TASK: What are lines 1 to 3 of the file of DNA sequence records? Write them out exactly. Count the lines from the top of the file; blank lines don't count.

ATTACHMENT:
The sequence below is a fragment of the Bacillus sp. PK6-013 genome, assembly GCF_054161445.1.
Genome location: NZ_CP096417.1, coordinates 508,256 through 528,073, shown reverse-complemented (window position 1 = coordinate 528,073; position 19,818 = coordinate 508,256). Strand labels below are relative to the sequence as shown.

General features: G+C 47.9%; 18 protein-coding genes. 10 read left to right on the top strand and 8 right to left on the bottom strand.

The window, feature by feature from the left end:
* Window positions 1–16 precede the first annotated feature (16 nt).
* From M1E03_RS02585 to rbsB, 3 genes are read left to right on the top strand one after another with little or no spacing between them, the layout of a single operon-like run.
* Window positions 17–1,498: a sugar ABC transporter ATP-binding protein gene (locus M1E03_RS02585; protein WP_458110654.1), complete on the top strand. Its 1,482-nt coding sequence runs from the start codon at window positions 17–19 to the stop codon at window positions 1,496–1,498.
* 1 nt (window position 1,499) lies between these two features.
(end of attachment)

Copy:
The sequence below is a fragment of the Bacillus sp. PK6-013 genome, assembly GCF_054161445.1.
Genome location: NZ_CP096417.1, coordinates 508,256 through 528,073, shown reverse-complemented (window position 1 = coordinate 528,073; position 19,818 = coordinate 508,256). Strand labels below are relative to the sequence as shown.

General features: G+C 47.9%; 18 protein-coding genes. 10 read left to right on the top strand and 8 right to left on the bottom strand.